Sure, sure. So the school was very easy for me after the Marine Corps, because all I had to do was show up on time and turn in work. And the work didn’t even have to be excellent. Like, like just meaning the bar was fine for these professors. And the fact I would argue with them in class showed them that I was engaged. So that was great. I this is an easy gig. So in three and a half years, I left with two degrees. And I thought because of my time in the military, I was going to go after a secure position, the military is pretty secure, assuming you don’t get, you know drummed out for health or you don’t get downsized, you could make a career out of it very easily. And so I thought, Well, being a high school teacher would be a pretty good gig because that a lot of them were impactful for me. And so that’s what I got my degrees into the high school history teacher realized in my first semester of doing that, that as far as teaching goes that they wanted about 80 hours of work out of me for $35,000 a year, this is about 20 years ago, so teachers are getting paid. And that wasn’t going to work for my lifestyle plans. I like nicer things than a $35,000 salary can provide. Yeah. And so I bounced over to the National Park Service. Because being a veteran, you get veteran’s preference, something a lot of veterans don’t know or take advantage of, if you decide you want to work for the government, or you want to work for a lot of state agencies, they’ll give you preferences a veteran over other candidates that may be more qualified than you with experience, because they recognize the value that veterans bring to the workforce. So I was able to do that work for the National Park Service, and then moved over into the Department of Defense. And I was working for an Air Force unit talk about, you know, seeing things from the other side of the fence from the Marine Corps to the Air Force. They got to stay in the nicest hotels, they were always blind to Hawaii, it was a really great lifestyle. But I realized very quickly that I wasn’t going to be able to make the type of life that I wanted for myself working in a bureaucracy. And they’re, you know, bribed bureaucracies have their purpose, I’m not downing them, I just wasn’t going to be a good fit in there. Because again, my predilection to defy authority really wasn’t good to me well, and so this is about 2013, I asked myself, because I didn’t have any kids, I was newly married, you know, but didn’t have a lot of responsibilities. Outside of that. I asked myself, if I’m going to try something in my life that has the, you know, the large possibility that it might fail. But it also might exceed, this is the point in my life to do that. Because my decisions weren’t going to affect anybody’s quality of life. My wife was supporting herself, I was supporting myself, you know, we’re living, you know, happy, you know, newly married couple lives with not a lot of burdens, right? So at that point, I turned in my resignation letter, and gave up a permanent party status position with the US government, I was a GS rated civilian employee could have stayed there for another 30 years, and started my own business to do that, and this was kind of the journey that I went through very briefly, I asked myself, What are the things that people say I do naturally? Well, that I find just extremely easy. You know, I could do them all day, no worries, but people look at it and say, dang, that’s, that’s your unique gifts. That’s the thing you do that everybody else struggles with, that they you find easy. And for me that was communicating for me that was looking at systems and figuring out ways through and around them, because that’s a job the Marine Corps taught me how to do you know, the ingratiate myself into a system or a unit, get what I needed out of it, provide value and then move on to the next unit. Right. And so that’s what I began looking at doing. Now, when I opened my business, I didn’t know the difference between an LLC or an S corp, or how to find customers or what numbers I needed to be tracking in my sales, none of that it was all new to me. And I’d liquidated my 401k and my thrift savings plan to provide a little bit of cushion so I could pay the bills while I was learning these things and ramping it up. But it was a crash course in reading books, attending events, networking, trying to throw a lot of stuff, throwing a lot of stuff at the wallet and and seeing what stuck and what didn’t. Right. And so eventually, this was probably two or three years in. I was at the end of my rope financially. I was running out of money hadn’t produced enough sales to stay in business. And so I asked myself, if I was going to consult my company. So what I was trying to do was provide value to other companies to be a speaker and author, a coach, a consultant. And I wasn’t getting a lot of business that way. I was, again, throwing stuff at the wall to see what worked and not getting a lot of stuff that stuck on the wall, and asked myself, well, given the fact that you know, the last, the last couple of dollars I have here to try before I have to go back to work for the government or somewhere else. If I was going to insult myself and say, Shawn, here’s what I advise you do? What would that piece of advice be? And for me, it was you’re trying a lot of different things. Why don’t you do something consistently, to stain that for as long as you can. And if it doesn’t work, then you’ll know that at least that failed, and not do that anymore. Because what a lot of entrepreneurs do is we try everything. And then we wonder why we don’t get but very minimal results. Right? And so I began to do that with you know, a couple of things very consistently to generate business in it began to generate business, learning what the Marine Corps had taught me, I looked at the overarching system and thought to myself, well, what’s not working as well as it could? How do I improve that? Or how do I scrap it all together? For the things that are working? How do I do those five times more or 10 times more, in order to get more results. And so I began to kind of play with it, if you think of the structure of an engine, I was learning how to put better fuel into the engine, learning how to engage all eight cylinders, instead of just one or two. And when the engine began to really run, with good fuel, and on all eight cylinders, that’s when the revenue really began to gain you come in. And that’s when I could also hire more people to take those tasks off of my hands that I wasn’t really excited about doing any more that I could systemize so that I only focusing on the things I was uniquely qualified to do in my business.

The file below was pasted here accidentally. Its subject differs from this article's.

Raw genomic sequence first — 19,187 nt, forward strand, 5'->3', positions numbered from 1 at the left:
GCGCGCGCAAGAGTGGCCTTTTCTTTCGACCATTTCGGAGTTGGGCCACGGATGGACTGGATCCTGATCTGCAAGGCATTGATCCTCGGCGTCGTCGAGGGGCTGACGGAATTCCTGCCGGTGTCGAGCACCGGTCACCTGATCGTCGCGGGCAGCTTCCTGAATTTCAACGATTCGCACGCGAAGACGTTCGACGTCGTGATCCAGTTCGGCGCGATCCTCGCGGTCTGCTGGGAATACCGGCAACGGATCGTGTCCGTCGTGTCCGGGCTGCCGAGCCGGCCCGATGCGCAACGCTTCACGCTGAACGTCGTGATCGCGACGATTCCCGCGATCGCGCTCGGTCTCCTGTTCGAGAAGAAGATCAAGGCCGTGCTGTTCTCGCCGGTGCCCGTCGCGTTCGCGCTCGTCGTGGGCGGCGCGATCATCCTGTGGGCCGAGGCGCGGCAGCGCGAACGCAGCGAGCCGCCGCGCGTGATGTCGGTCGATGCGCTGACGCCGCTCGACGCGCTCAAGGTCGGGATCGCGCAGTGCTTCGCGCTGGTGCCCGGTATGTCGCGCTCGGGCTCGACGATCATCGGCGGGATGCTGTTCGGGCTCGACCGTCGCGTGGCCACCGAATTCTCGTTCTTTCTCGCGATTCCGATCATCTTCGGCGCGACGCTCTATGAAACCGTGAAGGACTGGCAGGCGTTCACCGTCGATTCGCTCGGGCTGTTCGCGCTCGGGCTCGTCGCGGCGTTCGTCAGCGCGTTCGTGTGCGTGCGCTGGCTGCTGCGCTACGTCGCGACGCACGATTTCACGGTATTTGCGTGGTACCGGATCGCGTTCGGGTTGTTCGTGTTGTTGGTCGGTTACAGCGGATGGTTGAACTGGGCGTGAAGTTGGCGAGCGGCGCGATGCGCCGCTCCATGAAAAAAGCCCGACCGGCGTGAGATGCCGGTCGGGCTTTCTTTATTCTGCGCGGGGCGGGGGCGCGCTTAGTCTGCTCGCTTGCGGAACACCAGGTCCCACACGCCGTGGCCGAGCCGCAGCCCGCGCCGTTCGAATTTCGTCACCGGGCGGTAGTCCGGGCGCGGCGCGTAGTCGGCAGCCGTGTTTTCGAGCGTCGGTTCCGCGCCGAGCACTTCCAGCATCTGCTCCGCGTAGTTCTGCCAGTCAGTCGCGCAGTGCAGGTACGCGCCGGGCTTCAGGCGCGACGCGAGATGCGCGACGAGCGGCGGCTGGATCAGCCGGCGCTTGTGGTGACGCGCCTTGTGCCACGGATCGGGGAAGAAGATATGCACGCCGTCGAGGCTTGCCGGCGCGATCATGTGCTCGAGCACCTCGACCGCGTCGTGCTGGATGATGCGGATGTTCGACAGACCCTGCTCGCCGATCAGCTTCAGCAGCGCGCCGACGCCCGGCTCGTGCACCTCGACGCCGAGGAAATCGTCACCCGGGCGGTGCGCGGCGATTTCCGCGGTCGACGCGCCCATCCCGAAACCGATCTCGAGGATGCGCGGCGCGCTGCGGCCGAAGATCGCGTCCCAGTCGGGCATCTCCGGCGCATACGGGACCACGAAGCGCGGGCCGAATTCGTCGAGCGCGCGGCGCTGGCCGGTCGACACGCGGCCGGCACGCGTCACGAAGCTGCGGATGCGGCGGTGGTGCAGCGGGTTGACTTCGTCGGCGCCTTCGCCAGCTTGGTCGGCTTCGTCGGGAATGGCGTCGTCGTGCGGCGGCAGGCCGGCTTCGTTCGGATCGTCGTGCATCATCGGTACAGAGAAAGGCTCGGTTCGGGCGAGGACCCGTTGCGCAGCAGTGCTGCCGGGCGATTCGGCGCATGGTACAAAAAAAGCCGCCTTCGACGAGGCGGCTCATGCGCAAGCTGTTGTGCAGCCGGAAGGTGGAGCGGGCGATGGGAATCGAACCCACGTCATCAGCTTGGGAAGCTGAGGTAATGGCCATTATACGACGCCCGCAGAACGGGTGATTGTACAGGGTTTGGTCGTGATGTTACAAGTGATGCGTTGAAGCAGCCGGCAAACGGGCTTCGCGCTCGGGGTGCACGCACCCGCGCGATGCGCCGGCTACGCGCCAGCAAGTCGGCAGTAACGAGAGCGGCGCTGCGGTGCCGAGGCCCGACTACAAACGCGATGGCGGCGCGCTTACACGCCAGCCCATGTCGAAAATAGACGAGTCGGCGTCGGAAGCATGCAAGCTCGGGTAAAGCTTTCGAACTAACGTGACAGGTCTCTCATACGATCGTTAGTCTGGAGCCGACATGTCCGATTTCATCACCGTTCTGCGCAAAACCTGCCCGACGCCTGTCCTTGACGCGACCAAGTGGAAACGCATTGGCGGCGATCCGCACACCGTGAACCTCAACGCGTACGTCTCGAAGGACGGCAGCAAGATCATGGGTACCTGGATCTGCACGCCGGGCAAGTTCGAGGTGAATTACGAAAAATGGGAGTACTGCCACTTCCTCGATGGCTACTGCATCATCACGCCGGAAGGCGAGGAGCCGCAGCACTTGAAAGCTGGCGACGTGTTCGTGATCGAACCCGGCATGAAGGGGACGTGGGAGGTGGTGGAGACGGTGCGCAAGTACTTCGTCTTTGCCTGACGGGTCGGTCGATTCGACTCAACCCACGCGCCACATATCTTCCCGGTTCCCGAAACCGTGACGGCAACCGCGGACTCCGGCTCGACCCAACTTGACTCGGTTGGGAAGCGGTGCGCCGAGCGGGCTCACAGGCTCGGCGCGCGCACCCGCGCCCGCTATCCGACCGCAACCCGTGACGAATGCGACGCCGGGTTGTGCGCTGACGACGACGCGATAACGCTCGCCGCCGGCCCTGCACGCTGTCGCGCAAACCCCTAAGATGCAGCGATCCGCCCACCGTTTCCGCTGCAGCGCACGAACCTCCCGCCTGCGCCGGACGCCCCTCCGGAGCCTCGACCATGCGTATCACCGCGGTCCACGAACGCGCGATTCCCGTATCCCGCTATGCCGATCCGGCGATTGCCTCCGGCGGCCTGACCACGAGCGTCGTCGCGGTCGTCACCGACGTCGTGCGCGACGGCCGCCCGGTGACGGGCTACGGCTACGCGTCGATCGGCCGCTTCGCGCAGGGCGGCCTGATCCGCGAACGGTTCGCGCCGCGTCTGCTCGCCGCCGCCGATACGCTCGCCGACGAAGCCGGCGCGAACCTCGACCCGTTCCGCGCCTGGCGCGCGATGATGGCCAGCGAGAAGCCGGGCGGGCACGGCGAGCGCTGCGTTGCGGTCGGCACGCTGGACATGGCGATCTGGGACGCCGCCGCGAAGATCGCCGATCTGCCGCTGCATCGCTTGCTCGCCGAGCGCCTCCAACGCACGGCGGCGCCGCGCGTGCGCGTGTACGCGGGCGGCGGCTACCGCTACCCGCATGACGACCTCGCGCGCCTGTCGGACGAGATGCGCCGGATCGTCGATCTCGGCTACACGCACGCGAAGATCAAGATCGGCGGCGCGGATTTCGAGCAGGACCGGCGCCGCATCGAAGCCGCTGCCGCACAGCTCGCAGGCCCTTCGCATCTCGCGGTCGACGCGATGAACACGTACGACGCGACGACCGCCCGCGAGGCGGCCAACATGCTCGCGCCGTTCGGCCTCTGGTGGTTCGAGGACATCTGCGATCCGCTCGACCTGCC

Aaron Spatz  26:44